The standard deviation of rsilt provides a measure of the real monthly variability of the sales of i in segment t. If, rsmt, the variability in seasonally adjusted real sales of all retailer products and services across all market segments, is obtained in a similar fashion, then the RSS of product market segment it is defined and estimated as bRij from the regression equation:

rsijt = aRij + bRijrsmt + eijt    (2)

A RSS defined in this way is a dimensionless ratio of the percentage change in real sales of product 1 in segment j associated with a percentage change in real total retail sales. Values of greater than one indicate the product market segment is more sensitive to macroeconomic conditions than average.

Differences in the RSS of Product Market Segments

Because consumers can more readily defer purchases of consumer durables during periods of economic uncertainty or recession, durables will usually be more sensitive than non durables. The household production model of consumer behavior suggests two more sources of differences. First, if an activity can be obtained as a purchased service or produced in the household using input goods, the purchased service will be more sensitive than the input goods. Secondly, because of switching between activities, products consumed in the production of time saving activities will be more sensitive than those consumed in the production of time absorbing activities.

For high sensitivity products, such as furniture, motor vehicles, and restaurant seals, high socioeconomic status segments are expected to be less sensitive than lover status segments, such as blue collar workers. While it would be difficult to assess this directly. geographic segments may be useful proxies for status differences. For Canada, where manufacturing is concentrated in Central Canada, this suggests we could expect RSS to be hip in Ontario and Quebec, and low in the Atlantic Provinces and in the West.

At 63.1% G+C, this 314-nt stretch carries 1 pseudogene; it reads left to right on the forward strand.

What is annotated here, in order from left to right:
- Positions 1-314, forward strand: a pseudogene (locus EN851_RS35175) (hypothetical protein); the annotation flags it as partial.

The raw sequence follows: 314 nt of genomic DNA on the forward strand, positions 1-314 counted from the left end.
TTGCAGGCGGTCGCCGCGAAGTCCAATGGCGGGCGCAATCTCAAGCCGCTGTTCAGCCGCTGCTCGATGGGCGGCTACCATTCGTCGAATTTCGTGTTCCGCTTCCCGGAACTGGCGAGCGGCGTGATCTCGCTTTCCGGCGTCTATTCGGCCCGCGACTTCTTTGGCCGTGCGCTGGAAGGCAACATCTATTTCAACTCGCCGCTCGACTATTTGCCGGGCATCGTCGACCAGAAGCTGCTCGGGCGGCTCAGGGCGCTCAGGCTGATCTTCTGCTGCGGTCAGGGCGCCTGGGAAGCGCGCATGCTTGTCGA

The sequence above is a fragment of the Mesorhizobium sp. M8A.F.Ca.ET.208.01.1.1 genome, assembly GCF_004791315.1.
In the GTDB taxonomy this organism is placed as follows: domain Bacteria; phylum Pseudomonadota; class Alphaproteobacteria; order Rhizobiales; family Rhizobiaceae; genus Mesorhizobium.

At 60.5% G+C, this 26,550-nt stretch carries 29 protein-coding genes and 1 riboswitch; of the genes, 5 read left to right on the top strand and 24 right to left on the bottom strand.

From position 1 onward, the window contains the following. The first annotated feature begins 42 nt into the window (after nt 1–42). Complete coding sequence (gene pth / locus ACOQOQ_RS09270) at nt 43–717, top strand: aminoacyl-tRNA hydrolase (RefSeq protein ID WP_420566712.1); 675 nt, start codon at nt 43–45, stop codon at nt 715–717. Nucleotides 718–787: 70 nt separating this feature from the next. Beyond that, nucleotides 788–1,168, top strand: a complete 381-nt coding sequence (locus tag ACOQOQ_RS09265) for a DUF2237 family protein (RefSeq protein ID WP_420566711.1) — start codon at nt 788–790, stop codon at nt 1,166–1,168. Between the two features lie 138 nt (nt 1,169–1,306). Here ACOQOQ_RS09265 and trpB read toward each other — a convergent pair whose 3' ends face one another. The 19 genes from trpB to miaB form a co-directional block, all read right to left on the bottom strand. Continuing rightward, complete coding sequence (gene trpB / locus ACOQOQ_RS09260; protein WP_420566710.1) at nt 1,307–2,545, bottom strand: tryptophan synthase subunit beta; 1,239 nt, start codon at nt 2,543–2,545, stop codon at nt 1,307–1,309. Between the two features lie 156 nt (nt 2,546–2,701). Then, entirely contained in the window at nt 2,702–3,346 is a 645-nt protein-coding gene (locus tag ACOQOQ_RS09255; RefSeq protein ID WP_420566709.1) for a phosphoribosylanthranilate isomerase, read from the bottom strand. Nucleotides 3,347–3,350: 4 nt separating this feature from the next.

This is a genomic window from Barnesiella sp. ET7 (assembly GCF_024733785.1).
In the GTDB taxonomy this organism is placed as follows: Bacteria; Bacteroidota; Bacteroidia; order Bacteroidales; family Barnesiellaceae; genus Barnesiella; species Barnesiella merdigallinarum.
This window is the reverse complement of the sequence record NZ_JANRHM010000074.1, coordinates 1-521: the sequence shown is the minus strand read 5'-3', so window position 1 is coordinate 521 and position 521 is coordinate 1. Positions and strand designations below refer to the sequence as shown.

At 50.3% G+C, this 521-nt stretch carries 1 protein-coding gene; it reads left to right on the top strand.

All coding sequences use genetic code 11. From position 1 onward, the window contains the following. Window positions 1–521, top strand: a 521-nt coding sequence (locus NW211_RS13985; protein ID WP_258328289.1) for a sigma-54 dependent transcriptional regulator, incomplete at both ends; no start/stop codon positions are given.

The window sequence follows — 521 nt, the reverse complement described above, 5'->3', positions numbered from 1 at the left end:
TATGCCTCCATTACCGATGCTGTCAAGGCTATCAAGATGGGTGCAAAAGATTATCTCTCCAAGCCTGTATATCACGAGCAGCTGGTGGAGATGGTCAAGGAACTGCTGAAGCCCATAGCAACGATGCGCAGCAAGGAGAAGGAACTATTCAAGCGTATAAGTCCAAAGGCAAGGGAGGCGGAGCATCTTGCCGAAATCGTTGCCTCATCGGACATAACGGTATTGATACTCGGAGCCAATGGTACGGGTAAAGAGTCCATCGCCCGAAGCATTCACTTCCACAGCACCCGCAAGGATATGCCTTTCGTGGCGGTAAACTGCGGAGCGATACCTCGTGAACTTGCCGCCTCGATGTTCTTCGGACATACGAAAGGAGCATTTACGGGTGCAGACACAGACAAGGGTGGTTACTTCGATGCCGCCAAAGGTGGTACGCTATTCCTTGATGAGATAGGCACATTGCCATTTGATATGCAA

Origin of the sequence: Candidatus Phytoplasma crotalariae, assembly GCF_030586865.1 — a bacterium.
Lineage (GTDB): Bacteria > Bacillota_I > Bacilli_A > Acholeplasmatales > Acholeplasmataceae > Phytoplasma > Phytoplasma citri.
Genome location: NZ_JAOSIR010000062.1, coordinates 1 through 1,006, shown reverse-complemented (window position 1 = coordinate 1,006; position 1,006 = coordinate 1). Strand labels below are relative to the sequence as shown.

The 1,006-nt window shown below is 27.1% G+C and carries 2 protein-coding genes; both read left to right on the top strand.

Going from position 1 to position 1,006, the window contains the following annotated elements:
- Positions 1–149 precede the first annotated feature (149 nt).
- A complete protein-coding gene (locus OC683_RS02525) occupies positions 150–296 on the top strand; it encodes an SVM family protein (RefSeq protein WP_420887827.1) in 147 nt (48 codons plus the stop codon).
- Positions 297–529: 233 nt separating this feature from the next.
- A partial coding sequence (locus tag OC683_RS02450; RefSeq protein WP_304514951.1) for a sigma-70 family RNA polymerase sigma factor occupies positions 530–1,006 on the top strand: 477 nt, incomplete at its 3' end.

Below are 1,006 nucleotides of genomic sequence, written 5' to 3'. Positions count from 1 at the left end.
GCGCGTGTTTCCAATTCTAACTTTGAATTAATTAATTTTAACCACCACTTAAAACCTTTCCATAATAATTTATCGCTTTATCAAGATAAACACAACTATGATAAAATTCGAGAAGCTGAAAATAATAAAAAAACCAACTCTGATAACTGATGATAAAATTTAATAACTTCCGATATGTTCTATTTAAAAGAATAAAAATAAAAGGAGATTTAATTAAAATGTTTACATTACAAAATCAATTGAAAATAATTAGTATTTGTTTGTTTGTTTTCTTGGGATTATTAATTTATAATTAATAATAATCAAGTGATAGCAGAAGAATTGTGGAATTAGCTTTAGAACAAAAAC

Findings

Analysis of retailer and department store department data for January 1973 to December 1982 first confirmed that durable good markets were generally more sensitive than non durable good markets. There was strong support for the hypothesis that services and finished goods would be sore sensitive than the inputs which consumers could use to produce the same outputs in the home, but little support for the more difficult to assess prediction that market inputs to good intensive activities would be sore sensitive than inputs to time intensive activities.

Geographic segments within Canada did differ widely in RSS, with the highly sensitive motor vehicle market including some low sensitivity regions. Areas dependent on manufacturing for employment were more sensitive than other areas with a greater dependence on primary industries. The result was indirect support for the expected RSS effects of targeting differing consumer socioeconomic status segments.

For further information, write to:

Professor Adam Finn / Department of Marketing & Economic Analysis / University of Alberta / Edmonton, Alberta, Canada T6G 2R6.